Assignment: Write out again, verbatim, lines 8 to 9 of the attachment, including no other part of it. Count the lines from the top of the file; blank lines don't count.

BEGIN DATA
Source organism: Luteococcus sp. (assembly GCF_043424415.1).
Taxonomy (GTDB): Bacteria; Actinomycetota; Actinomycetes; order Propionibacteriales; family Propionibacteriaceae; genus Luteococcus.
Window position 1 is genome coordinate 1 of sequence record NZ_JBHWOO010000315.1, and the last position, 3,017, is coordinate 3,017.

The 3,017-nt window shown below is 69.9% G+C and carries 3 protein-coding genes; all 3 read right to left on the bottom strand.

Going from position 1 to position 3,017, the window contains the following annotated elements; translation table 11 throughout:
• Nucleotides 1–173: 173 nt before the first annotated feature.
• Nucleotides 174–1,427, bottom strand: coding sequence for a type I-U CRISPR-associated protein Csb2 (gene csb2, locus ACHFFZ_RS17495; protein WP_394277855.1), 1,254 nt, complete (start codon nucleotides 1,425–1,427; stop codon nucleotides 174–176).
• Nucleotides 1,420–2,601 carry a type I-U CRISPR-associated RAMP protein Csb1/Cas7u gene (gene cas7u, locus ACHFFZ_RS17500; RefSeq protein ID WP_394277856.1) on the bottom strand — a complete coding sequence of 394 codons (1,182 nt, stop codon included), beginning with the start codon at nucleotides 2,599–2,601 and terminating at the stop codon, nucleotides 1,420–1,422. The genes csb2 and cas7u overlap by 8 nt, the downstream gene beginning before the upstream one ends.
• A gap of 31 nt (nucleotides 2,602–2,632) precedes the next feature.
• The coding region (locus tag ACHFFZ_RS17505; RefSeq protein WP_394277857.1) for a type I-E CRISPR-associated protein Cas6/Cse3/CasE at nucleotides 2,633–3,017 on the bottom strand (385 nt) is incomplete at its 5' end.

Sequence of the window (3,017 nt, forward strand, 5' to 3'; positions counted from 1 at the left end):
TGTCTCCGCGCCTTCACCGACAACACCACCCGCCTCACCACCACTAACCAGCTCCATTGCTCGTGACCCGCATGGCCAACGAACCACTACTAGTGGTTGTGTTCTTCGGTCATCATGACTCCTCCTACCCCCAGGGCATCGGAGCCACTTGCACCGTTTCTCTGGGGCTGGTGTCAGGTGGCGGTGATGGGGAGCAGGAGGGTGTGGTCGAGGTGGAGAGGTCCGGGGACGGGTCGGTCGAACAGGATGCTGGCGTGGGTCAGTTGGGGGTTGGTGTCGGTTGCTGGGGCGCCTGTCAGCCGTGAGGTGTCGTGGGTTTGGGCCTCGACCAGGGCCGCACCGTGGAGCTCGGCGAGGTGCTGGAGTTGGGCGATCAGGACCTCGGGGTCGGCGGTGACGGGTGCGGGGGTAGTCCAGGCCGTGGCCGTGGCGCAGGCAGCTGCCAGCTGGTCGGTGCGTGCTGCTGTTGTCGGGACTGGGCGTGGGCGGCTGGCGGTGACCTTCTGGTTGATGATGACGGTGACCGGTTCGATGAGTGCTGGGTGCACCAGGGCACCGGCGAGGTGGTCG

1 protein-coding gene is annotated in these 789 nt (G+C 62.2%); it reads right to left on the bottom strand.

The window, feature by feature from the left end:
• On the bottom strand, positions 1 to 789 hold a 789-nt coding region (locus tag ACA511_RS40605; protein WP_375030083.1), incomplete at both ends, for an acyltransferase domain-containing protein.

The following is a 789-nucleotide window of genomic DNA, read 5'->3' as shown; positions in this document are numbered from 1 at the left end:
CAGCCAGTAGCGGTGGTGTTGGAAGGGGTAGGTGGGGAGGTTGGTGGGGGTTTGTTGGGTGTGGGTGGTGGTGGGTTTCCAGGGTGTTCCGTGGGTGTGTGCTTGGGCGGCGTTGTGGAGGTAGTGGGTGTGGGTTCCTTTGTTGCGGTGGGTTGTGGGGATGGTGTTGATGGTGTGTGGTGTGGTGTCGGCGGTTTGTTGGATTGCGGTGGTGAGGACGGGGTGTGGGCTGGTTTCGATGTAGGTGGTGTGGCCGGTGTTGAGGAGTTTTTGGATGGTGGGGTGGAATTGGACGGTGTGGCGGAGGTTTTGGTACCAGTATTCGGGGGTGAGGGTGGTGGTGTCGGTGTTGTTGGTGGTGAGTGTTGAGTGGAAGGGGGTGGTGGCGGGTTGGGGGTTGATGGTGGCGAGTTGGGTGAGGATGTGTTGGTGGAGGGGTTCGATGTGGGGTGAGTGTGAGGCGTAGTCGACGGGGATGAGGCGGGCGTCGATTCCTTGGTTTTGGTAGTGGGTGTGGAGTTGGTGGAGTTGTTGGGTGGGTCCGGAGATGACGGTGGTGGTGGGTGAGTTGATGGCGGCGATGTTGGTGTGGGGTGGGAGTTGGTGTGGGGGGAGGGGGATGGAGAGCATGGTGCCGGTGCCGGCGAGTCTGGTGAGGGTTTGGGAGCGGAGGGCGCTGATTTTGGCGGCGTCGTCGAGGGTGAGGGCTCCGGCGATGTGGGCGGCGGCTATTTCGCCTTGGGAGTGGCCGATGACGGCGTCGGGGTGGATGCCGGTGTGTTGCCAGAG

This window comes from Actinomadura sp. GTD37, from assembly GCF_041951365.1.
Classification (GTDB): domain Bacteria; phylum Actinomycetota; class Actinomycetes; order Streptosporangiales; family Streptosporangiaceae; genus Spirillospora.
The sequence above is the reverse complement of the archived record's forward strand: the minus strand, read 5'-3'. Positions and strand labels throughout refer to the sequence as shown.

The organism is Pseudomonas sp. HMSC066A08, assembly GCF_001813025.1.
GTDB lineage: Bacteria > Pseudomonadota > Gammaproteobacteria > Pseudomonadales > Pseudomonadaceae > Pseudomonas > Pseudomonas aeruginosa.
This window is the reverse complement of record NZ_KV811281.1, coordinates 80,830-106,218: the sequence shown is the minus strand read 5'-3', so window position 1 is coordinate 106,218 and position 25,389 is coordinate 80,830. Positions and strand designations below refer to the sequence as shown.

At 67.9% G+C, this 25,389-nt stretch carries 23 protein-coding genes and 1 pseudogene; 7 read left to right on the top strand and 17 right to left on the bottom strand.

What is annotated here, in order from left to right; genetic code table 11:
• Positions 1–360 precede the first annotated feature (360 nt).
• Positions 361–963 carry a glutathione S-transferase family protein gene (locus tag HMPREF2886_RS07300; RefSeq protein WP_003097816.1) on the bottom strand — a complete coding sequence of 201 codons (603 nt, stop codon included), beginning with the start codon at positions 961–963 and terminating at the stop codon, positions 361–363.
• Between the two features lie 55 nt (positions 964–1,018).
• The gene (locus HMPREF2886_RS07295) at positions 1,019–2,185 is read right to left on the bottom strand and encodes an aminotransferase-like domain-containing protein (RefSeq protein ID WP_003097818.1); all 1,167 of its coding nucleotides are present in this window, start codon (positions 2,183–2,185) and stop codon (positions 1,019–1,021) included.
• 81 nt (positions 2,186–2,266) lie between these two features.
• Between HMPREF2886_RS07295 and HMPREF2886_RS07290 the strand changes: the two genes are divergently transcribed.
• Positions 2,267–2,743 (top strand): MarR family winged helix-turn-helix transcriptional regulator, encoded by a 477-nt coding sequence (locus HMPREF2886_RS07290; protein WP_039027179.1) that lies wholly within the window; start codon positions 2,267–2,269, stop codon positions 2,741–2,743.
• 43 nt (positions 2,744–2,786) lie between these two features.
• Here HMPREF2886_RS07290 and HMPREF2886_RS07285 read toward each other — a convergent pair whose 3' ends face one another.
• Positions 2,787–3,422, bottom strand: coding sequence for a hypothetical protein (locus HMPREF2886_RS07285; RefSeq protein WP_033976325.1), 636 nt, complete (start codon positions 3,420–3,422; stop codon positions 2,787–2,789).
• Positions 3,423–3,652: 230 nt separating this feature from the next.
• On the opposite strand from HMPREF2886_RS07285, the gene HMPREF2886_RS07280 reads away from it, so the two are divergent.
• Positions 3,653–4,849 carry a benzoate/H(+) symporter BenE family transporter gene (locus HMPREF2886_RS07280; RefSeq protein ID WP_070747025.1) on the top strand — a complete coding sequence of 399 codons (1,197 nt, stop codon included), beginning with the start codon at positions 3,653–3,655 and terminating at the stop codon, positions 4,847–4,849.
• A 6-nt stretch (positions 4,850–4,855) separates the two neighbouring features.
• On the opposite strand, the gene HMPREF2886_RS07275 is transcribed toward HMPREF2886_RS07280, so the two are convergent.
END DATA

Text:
• Nucleotides 1,420–2,601 carry a type I-U CRISPR-associated RAMP protein Csb1/Cas7u gene (gene cas7u, locus ACHFFZ_RS17500; RefSeq protein ID WP_394277856.1) on the bottom strand — a complete coding sequence of 394 codons (1,182 nt, stop codon included), beginning with the start codon at nucleotides 2,599–2,601 and terminating at the stop codon, nucleotides 1,420–1,422. The genes csb2 and cas7u overlap by 8 nt, the downstream gene beginning before the upstream one ends.
• A gap of 31 nt (nucleotides 2,602–2,632) precedes the next feature.